Freedom of Information fund will help news agencies access public records

Thursday, January 7, 2010 | 4:29 p.m. CST; updated 5:35 p.m. CST, Thursday, January 7, 2010

COLUMBIA — Small news agencies are being taken advantage of by the government, said Charles Davis, executive director of the National Freedom of Information Coalition.

The MU-based organization received a $2 million grant from the John S. and James L. Knight Foundation to create the Knight Freedom of Information Fund, which will help shine light on public records disputes "that would not be filed otherwise due to lack of funds," said Davis, who is also a professor at the Missouri School of Journalism.

The government, Davis said, knows smaller media agencies cannot sue and becomes brave enough to turn down media organizations' requests to view public records.

By funding filing costs and deposition hearings, the coalition should be more able to find attorneys that are willing to represent media agencies in public record disputes.

"This is terribly exciting," Davis said. "Media companies are more than willing to invest in these disputes because they are getting harder and harder." He said attorneys would be more willing to help when using their own funds wasn't necessary.

News organizations such as the Columbia Daily Tribune, The Kansas City Star and the St. Louis Post-Dispatch frequently brought suits against government officials 10 years ago, Davis said.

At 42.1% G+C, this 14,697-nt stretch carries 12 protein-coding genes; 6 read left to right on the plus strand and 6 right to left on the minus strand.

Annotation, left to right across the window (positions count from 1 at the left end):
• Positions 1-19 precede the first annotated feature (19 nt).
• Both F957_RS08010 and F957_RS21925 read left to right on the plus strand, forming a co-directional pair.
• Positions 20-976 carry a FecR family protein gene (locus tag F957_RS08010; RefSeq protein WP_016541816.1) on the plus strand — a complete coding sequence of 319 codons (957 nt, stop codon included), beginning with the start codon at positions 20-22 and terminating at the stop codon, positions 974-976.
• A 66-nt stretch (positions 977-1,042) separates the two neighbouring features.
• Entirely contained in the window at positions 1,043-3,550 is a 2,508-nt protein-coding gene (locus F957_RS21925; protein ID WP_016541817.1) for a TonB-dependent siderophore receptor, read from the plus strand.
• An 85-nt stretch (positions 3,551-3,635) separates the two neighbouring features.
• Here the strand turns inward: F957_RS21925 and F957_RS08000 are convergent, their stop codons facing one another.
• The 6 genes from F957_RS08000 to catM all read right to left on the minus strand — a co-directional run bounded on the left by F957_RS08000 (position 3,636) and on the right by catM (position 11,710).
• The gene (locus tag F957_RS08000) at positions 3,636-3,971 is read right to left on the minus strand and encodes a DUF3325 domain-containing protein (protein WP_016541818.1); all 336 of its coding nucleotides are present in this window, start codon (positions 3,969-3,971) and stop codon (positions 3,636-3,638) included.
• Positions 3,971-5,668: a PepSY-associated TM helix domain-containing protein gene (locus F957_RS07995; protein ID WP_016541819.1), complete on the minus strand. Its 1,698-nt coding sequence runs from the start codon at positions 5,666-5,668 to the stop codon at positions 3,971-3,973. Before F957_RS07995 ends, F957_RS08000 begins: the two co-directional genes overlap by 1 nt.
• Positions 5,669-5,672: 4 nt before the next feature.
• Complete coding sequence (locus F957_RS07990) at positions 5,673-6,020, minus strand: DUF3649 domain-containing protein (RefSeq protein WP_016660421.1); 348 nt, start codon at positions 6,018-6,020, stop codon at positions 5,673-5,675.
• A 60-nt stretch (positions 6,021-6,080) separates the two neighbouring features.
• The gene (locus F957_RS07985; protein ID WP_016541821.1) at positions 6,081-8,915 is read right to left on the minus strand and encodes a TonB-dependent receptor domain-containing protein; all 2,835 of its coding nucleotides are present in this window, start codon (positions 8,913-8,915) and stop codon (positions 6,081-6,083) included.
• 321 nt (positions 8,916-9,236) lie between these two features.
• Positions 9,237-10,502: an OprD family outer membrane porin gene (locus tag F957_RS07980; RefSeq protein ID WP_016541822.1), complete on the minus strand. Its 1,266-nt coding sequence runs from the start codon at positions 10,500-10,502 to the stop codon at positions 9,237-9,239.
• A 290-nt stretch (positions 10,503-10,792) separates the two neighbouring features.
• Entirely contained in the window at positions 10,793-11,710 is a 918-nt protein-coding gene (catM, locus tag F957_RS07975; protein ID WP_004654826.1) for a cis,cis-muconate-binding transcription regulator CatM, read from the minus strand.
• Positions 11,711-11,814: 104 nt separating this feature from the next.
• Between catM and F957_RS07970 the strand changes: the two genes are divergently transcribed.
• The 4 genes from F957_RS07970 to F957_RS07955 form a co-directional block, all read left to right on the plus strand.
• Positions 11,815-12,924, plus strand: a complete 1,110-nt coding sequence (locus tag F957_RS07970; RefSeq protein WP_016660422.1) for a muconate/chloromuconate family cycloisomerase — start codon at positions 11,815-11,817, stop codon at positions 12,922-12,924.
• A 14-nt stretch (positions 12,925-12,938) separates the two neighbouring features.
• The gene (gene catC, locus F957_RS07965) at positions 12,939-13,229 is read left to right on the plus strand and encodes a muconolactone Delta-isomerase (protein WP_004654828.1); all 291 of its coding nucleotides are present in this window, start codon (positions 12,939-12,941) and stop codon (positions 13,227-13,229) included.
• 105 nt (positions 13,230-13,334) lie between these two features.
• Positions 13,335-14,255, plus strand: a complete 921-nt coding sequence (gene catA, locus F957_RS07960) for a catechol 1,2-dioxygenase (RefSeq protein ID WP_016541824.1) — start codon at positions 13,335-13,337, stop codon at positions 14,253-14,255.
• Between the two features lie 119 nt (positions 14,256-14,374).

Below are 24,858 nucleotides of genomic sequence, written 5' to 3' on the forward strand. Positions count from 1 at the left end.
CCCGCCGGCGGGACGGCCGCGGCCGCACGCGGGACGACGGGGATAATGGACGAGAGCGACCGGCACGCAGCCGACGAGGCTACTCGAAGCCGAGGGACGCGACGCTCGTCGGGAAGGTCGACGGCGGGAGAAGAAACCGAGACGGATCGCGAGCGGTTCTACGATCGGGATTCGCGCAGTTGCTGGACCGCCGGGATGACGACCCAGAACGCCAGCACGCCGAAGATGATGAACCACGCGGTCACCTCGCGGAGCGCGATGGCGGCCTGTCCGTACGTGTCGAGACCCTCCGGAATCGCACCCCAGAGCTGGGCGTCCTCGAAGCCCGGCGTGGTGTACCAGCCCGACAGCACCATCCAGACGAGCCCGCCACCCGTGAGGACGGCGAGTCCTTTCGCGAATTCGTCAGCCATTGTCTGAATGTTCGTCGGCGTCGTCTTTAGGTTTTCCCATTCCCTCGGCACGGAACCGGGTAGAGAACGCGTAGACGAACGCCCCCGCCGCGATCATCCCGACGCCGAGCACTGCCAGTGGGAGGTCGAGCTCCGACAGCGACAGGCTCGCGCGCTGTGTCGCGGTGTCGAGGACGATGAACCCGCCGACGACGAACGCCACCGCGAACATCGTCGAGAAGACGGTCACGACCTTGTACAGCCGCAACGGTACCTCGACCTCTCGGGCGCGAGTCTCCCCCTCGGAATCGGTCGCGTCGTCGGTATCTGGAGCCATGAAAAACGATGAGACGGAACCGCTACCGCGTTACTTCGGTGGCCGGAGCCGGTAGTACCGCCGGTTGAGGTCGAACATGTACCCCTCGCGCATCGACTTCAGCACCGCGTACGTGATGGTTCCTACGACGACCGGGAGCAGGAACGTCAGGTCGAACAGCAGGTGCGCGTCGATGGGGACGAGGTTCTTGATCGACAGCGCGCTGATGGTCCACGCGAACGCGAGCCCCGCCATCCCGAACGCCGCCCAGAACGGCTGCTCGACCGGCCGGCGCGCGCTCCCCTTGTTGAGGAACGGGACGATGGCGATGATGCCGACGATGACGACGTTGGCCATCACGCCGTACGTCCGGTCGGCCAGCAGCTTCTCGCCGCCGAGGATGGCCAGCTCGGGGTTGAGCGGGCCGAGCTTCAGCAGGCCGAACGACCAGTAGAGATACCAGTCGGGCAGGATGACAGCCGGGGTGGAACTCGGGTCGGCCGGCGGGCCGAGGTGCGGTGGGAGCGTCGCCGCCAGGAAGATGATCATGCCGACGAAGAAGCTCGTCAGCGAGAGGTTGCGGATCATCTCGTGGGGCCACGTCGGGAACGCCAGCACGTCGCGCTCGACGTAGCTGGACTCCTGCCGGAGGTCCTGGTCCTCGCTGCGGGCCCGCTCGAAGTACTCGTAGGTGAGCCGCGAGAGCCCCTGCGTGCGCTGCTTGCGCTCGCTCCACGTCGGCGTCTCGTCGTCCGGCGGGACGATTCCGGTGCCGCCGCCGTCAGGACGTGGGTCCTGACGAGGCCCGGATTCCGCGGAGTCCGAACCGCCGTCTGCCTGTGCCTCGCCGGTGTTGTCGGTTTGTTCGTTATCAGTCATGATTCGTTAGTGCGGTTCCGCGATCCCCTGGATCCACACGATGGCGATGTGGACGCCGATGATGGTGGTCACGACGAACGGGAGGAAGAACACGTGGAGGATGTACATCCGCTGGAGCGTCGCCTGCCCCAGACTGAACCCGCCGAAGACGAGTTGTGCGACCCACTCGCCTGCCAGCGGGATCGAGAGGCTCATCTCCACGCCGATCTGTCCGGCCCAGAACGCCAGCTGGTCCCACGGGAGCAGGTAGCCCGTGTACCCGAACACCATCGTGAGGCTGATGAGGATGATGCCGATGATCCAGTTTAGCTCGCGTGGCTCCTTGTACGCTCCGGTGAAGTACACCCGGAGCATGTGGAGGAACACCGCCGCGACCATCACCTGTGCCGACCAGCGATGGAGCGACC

Now, the sunshine laws are not being enforced, Davis said.

"The law is like a muscle: If you don't work it out, it atrophies," Davis said.

The coalition was founded 15 years ago by smaller state FOI groups in Texas, Virginia, California and New Mexico. The organization works to ensure public records are made available to the public.

Five years ago, MU was chosen for the coalition's national headquarters. It was previously in Dallas. Branches of the organization exist in 47 states.

Approximately $500,000 will go towards starting the Knight FOI Fund, and the rest of the grant will be used to fund other coalition projects, Davis said, including workshops and Web site development.

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